deadline for submissions: 
November 21, 2016
full name / name of organization: 
Moveable Type - UCL English Graduate Journal

CFP: Issue 9: METRO|POLIS (2017)



Sicinius: What is the city but the people?

Plebians:                                    True,

            The people are the city.

                     - William Shakespeare, Coriolanus


The city is the slippiest of mankind’s creations. It is the wellspring of democracy; the seat of government; the land of opportunity; the sinkhole of vice; the playground of the rich; and the refuge of the outcast. It is tempting to say that it is all things to all people, and it is little wonder that it has proved a powerful source of provocation (if not always inspiration) for generations of commentators. Indeed, as Raymond Williams notes, by the end of the nineteenth century ‘City experience was now becoming so widespread, and writers, disproportionately, were so deeply involved in it, that there seemed little reality in any other mode of life’. It is with the ‘reality’ of the city in mind that Moveable Type invites contributions to its Winter Issue – METRO|POLIS.

From the Ancient Greek polis to the modern cosmopolis, the city has always been an ambivalent space. On the one hand it is unchanging and sepulchral, each idiosyncratic skyline, whether spiked with skyscrapers or adorned with marble temples, feeling indomitable: on the other hand it is always in flux, its neighbourhoods swell; its demographics alter; and its discontents simmer. Such conflicting spirits have given rise to an excitement, animation and even dread of urban spaces and what they might contain. How these emotions have been translated has, of course, differed from age to age: the poem, the novel, the short story, the article, the report, the inquiry, the map, the film and the HBO mini-series all engage in varied and fascinating ways. But how do these differ from city to city? And what do they tell us about the people who make up that city? Or the life lived within it?

Moveable Type looks to stimulate interdisciplinarity and encourages responses from across the humanities and social sciences. In addition, we also seek artistic responses and invite poetry, flash-fiction and short stories. Submissions may relate, but are not limited to:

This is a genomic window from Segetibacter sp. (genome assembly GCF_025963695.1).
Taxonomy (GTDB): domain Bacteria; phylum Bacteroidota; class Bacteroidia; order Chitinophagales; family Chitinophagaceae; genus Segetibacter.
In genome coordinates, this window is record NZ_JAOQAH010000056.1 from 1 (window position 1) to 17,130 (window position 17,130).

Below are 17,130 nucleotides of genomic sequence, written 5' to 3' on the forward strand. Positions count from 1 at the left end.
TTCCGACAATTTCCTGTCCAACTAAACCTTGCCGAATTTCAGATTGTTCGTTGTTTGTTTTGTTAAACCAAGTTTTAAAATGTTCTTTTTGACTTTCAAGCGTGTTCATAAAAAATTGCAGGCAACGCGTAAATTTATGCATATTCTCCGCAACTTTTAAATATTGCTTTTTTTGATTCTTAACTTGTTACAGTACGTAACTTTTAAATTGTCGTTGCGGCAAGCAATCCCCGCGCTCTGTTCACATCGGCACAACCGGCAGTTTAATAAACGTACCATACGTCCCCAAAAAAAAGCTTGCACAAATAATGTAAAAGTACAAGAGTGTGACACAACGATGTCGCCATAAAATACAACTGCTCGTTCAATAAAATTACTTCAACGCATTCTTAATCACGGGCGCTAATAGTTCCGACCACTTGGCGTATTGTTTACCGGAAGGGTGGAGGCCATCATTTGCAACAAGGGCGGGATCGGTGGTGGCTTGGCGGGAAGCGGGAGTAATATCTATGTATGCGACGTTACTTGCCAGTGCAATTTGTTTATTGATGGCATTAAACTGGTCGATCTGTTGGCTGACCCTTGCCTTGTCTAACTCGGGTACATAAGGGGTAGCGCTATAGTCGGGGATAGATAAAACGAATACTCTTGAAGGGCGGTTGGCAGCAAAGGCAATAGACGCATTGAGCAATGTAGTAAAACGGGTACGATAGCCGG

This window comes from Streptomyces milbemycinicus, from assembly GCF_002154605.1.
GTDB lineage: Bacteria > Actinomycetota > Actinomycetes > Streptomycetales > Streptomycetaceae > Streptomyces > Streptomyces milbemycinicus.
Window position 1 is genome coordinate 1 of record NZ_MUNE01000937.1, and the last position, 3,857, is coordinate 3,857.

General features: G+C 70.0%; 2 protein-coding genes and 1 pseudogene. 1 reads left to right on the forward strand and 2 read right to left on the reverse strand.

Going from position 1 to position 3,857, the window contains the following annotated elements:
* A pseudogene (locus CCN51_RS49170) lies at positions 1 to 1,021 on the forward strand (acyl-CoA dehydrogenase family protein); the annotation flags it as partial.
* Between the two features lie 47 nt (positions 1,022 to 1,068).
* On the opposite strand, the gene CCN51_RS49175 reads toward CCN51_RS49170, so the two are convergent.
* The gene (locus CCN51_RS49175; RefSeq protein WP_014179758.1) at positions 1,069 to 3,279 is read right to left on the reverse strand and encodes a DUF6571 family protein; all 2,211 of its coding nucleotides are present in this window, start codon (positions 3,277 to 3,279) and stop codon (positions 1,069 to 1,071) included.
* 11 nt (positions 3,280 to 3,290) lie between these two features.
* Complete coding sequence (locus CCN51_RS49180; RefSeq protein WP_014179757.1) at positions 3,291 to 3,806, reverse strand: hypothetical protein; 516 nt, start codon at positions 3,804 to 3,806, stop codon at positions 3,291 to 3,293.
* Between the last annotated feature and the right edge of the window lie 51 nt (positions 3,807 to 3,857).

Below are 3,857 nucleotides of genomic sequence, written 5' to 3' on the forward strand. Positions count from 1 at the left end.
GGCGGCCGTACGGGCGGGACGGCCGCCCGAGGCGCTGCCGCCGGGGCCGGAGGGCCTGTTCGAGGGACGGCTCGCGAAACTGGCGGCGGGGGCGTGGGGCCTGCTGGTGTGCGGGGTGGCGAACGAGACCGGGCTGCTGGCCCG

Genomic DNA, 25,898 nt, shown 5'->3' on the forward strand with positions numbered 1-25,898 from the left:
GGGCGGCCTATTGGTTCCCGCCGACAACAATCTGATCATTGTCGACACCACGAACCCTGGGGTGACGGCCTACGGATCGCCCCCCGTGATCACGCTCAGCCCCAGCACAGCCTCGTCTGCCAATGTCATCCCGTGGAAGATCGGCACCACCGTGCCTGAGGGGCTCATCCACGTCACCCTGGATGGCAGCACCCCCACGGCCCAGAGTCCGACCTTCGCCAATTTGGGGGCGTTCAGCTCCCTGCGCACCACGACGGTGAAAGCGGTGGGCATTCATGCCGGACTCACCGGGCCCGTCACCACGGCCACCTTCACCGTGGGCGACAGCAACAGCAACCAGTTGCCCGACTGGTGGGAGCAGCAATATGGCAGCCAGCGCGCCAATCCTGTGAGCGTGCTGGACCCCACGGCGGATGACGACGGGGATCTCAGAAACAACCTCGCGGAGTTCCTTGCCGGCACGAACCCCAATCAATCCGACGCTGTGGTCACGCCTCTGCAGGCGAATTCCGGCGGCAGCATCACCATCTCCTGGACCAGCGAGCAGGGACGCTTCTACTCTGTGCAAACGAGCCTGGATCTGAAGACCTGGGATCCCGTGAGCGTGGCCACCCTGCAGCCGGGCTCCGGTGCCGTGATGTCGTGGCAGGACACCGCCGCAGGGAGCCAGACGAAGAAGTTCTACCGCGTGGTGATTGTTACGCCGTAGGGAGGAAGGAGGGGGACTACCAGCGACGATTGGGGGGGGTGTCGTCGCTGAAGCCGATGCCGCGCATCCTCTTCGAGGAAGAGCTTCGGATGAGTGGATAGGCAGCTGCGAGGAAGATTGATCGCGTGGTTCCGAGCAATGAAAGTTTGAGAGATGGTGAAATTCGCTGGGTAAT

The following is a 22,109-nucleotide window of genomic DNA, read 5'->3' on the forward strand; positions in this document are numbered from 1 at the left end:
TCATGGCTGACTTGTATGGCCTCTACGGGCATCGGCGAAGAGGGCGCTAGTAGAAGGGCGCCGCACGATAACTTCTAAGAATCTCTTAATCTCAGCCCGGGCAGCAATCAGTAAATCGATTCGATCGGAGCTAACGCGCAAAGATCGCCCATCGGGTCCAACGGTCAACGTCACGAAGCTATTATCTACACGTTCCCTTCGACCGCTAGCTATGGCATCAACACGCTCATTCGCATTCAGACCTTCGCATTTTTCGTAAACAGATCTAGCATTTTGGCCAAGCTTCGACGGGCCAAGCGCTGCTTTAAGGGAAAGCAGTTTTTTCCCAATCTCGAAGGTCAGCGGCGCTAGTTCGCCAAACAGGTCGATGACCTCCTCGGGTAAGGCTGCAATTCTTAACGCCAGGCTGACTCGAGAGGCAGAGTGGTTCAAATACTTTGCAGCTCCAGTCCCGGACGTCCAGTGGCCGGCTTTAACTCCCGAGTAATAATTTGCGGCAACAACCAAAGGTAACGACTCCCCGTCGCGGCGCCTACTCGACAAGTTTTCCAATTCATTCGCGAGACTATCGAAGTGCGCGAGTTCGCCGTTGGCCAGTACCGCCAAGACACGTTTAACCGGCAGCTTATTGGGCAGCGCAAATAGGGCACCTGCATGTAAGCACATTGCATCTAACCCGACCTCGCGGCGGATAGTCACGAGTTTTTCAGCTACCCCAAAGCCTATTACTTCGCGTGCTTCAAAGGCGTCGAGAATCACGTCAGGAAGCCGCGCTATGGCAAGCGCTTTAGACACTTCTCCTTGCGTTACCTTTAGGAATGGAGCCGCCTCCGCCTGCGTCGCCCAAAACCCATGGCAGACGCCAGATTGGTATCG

• Representing the city (utopia; dystopia; science-fiction; film; photography).
  • Psychogeography.
  • Urban issues and their solutions.
  • Shifting populations (immigration; emigration; seasonal migration).
  • Power structures (policing; gang culture; riot; festival; ‘bread and circuses’).
  • The city as theatre (carnivals; trials; executions; funerals; the city on stage)
  • The ancient, medieval and early-modern city.
  • Town planning and public works (docks; railways; parks; canals; government buildings; social housing; schools; hospitals)
  • The metropole (empire; trade)
  • The city and the ‘good life’ (i.e. the polis as ‘born in view of living, but existing in view of living well’ Aristotle, Politics).


Please send submissions to by the 21st November 2016 with a short bio and clear abstract attached (docx files only). Academic articles are limited to 3,000-5,000 words and should subscribe to the MHRA referencing guidelines: authors may only enter one submission. We ask that creative responses do not exceed 5,000 words but they can be a series of interrelated poems or prose pieces. All academic submissions will be peer-reviewed and feedback will be provided for all submissions.  

In case of queries please feel free to contact